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Revista Brasileira de Ciências Farmacêuticas

Print version ISSN 1516-9332

Rev. Bras. Cienc. Farm. vol.43 no.4 São Paulo Oct./Dec. 2007

http://dx.doi.org/10.1590/S1516-93322007000400006 

ORIGINAL PAPERS

 

Cotton gauze bandage: a support for protease immobilization for use in biomedical applications

 

Gaze esterilizada de algodão: suporte para a imobilização de tripsina para uso em aplicações biomédicas

 

 

Inês José SeabraI, II, *; Maria Helena GilII

IDepartamento de Ciência e Tecnologia Alimentar, Escola Superior Agrária, Instituto Politécnico de Coimbra
IIDepartamento de Engenharia Química, Faculdade de Ciências e Tecnologia, Universidade de Coimbra

 

 


ABSTRACT

The covalent immobilization of trypsin on sterilized cotton gauze bandage was carried out for future use as an anti-inflammatory agent on wound dressing. The optimal immobilization conditions were determined: the influence of pH, concentration, and volume of the trypsin solution used in the immobilization procedure was studied. The catalytic properties and kinetic parameters, as well as the storage stability of the immobilized and free enzyme were compared. Results showed that the optimal pH and temperature for the immobilized trypsin in the hydrolysis of N-benzoyl-DL-arginine p-nitroanilide were 9.5 and 55 ºC, which were higher than those of the free form (7.5 and 45 ºC). It was found, at 37 ºC and pH 7.0 (approximately, the physiological conditions), that the Km (Michaelis constant) was 3.98 µmol/mL and that Vmax (maximal reaction rate) was 0.719 µmol/(min mg) for the immobilized trypsin, compared to a Km of 2.46 mmol/mL and a Vmax of 2.89 µmol/(min mg) for the free trypsin. The amount of immobilized trypsin was 6 mg/g dried support. After 30 days, no trypsin had liberated from the support. The superior performance of the immobilized trypsin demonstrates its potential application in practice.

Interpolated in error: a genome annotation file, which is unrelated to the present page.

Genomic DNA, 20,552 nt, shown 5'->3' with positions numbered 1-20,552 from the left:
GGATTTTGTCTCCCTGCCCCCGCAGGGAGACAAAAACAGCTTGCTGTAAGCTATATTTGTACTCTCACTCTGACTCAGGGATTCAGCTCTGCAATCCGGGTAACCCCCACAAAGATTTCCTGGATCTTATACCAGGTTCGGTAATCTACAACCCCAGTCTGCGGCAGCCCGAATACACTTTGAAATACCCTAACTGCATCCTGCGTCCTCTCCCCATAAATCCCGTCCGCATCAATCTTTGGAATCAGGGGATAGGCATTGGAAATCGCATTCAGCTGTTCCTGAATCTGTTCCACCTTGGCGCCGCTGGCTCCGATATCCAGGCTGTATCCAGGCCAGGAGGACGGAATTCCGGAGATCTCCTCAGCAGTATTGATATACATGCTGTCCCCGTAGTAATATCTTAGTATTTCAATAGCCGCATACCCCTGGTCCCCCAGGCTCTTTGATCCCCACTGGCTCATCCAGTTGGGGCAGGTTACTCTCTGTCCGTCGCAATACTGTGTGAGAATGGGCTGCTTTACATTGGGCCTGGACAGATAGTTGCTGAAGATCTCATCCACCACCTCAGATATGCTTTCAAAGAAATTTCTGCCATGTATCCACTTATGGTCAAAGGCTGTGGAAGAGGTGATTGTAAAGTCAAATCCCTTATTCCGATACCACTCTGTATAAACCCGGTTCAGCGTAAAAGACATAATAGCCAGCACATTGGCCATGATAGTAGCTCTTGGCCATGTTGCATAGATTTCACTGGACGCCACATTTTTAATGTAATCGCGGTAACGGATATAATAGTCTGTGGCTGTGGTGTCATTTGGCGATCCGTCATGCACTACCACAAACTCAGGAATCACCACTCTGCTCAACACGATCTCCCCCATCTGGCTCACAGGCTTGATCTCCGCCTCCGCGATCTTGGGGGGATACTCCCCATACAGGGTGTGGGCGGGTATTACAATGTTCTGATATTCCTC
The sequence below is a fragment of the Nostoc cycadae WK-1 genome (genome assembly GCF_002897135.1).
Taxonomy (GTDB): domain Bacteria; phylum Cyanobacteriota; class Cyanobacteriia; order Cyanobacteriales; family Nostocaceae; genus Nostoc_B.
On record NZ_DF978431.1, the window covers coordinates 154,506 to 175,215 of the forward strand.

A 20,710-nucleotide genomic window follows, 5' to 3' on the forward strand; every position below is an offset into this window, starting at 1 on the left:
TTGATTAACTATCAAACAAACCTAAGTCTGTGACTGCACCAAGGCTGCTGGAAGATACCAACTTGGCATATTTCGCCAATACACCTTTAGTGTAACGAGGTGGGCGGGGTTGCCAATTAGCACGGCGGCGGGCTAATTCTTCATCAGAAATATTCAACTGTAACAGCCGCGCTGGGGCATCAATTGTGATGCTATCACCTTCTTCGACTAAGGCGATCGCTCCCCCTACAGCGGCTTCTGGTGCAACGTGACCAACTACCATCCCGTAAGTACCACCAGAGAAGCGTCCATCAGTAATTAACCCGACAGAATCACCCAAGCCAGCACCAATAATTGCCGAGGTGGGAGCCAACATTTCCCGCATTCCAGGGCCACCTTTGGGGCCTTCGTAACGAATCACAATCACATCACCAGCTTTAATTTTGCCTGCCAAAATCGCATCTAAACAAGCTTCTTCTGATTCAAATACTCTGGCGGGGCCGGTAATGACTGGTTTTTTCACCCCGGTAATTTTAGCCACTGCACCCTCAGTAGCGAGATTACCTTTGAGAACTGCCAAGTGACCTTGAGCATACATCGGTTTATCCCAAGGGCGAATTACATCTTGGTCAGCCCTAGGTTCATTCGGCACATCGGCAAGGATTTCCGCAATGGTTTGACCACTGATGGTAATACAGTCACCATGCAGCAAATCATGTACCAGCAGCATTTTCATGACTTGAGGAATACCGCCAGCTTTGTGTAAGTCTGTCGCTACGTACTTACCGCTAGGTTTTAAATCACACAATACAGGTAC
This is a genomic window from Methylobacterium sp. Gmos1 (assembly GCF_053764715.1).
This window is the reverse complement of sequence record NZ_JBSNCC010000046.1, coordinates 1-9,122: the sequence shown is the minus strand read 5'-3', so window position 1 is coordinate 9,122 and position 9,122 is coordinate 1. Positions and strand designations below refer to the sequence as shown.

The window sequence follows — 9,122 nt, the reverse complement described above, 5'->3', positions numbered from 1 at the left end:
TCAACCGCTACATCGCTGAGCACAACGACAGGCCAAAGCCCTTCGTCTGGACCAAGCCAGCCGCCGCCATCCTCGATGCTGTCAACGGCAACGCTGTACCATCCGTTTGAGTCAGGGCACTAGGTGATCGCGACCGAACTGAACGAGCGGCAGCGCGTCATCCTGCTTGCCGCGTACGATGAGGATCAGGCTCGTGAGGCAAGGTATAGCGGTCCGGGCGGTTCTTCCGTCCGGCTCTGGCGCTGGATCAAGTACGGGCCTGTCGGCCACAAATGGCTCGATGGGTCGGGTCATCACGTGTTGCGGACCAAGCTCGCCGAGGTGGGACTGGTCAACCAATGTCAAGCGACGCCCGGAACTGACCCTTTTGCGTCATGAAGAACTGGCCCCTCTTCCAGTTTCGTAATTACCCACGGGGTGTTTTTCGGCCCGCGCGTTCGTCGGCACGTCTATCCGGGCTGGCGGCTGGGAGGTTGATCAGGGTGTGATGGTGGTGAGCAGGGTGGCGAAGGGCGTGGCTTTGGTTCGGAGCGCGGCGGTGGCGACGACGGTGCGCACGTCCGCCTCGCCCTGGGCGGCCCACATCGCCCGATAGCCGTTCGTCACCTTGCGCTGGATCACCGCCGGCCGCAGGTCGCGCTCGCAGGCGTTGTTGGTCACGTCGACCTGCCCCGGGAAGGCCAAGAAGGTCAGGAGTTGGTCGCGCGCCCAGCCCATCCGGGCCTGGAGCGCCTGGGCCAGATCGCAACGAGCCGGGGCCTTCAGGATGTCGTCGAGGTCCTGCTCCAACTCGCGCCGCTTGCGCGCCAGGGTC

Uniterms: Cotton gauze bandage. Trypsin/Immobilization. Cutaneous wound/treatment.


RESUMO